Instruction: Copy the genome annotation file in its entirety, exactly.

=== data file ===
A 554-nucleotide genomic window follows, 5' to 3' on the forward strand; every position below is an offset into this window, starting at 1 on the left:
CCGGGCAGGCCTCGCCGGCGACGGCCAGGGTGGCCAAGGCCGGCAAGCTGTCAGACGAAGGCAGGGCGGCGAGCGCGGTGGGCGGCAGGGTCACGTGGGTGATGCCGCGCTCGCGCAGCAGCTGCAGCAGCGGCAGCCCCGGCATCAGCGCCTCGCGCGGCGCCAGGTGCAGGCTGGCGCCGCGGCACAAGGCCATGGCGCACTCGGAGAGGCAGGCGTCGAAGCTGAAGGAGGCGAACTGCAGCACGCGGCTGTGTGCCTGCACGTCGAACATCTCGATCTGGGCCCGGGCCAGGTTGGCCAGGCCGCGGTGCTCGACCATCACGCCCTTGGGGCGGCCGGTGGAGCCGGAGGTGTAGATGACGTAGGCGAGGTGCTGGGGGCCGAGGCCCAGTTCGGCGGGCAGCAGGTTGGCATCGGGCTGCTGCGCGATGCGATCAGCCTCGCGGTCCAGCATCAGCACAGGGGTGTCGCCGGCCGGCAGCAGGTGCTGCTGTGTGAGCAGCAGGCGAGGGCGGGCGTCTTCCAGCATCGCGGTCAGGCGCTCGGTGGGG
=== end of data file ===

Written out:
A 554-nucleotide genomic window follows, 5' to 3' on the forward strand; every position below is an offset into this window, starting at 1 on the left:
CCGGGCAGGCCTCGCCGGCGACGGCCAGGGTGGCCAAGGCCGGCAAGCTGTCAGACGAAGGCAGGGCGGCGAGCGCGGTGGGCGGCAGGGTCACGTGGGTGATGCCGCGCTCGCGCAGCAGCTGCAGCAGCGGCAGCCCCGGCATCAGCGCCTCGCGCGGCGCCAGGTGCAGGCTGGCGCCGCGGCACAAGGCCATGGCGCACTCGGAGAGGCAGGCGTCGAAGCTGAAGGAGGCGAACTGCAGCACGCGGCTGTGTGCCTGCACGTCGAACATCTCGATCTGGGCCCGGGCCAGGTTGGCCAGGCCGCGGTGCTCGACCATCACGCCCTTGGGGCGGCCGGTGGAGCCGGAGGTGTAGATGACGTAGGCGAGGTGCTGGGGGCCGAGGCCCAGTTCGGCGGGCAGCAGGTTGGCATCGGGCTGCTGCGCGATGCGATCAGCCTCGCGGTCCAGCATCAGCACAGGGGTGTCGCCGGCCGGCAGCAGGTGCTGCTGTGTGAGCAGCAGGCGAGGGCGGGCGTCTTCCAGCATCGCGGTCAGGCGCTCGGTGGGG